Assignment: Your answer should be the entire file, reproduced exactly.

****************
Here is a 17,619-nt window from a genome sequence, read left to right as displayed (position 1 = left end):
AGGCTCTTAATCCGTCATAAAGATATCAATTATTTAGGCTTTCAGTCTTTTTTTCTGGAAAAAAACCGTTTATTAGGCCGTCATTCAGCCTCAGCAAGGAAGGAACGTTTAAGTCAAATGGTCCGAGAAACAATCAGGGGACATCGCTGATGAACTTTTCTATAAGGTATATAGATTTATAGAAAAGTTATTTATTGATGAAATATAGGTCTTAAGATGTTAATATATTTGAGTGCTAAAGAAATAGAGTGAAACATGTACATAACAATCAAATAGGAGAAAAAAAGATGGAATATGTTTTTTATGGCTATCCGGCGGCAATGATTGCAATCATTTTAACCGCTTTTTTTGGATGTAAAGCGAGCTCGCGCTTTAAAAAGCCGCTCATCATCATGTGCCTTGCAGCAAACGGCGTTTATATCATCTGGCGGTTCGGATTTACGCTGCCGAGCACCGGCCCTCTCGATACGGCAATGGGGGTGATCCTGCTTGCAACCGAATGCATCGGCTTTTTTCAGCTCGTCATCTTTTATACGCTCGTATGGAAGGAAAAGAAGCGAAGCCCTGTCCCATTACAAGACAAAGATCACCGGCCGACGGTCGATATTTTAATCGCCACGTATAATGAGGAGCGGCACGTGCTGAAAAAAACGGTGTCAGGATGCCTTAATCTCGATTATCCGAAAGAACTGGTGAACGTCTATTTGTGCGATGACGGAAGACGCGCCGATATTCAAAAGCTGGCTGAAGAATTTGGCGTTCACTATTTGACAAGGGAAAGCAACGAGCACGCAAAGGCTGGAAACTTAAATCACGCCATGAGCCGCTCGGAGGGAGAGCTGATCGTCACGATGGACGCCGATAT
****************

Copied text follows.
Here is a 17,619-nt window from a genome sequence, read left to right as displayed (position 1 = left end):
AGGCTCTTAATCCGTCATAAAGATATCAATTATTTAGGCTTTCAGTCTTTTTTTCTGGAAAAAAACCGTTTATTAGGCCGTCATTCAGCCTCAGCAAGGAAGGAACGTTTAAGTCAAATGGTCCGAGAAACAATCAGGGGACATCGCTGATGAACTTTTCTATAAGGTATATAGATTTATAGAAAAGTTATTTATTGATGAAATATAGGTCTTAAGATGTTAATATATTTGAGTGCTAAAGAAATAGAGTGAAACATGTACATAACAATCAAATAGGAGAAAAAAAGATGGAATATGTTTTTTATGGCTATCCGGCGGCAATGATTGCAATCATTTTAACCGCTTTTTTTGGATGTAAAGCGAGCTCGCGCTTTAAAAAGCCGCTCATCATCATGTGCCTTGCAGCAAACGGCGTTTATATCATCTGGCGGTTCGGATTTACGCTGCCGAGCACCGGCCCTCTCGATACGGCAATGGGGGTGATCCTGCTTGCAACCGAATGCATCGGCTTTTTTCAGCTCGTCATCTTTTATACGCTCGTATGGAAGGAAAAGAAGCGAAGCCCTGTCCCATTACAAGACAAAGATCACCGGCCGACGGTCGATATTTTAATCGCCACGTATAATGAGGAGCGGCACGTGCTGAAAAAAACGGTGTCAGGATGCCTTAATCTCGATTATCCGAAAGAACTGGTGAACGTCTATTTGTGCGATGACGGAAGACGCGCCGATATTCAAAAGCTGGCTGAAGAATTTGGCGTTCACTATTTGACAAGGGAAAGCAACGAGCACGCAAAGGCTGGAAACTTAAATCACGCCATGAGCCGCTCGGAGGGAGAGCTGATCGTCACGATGGACGCCGATAT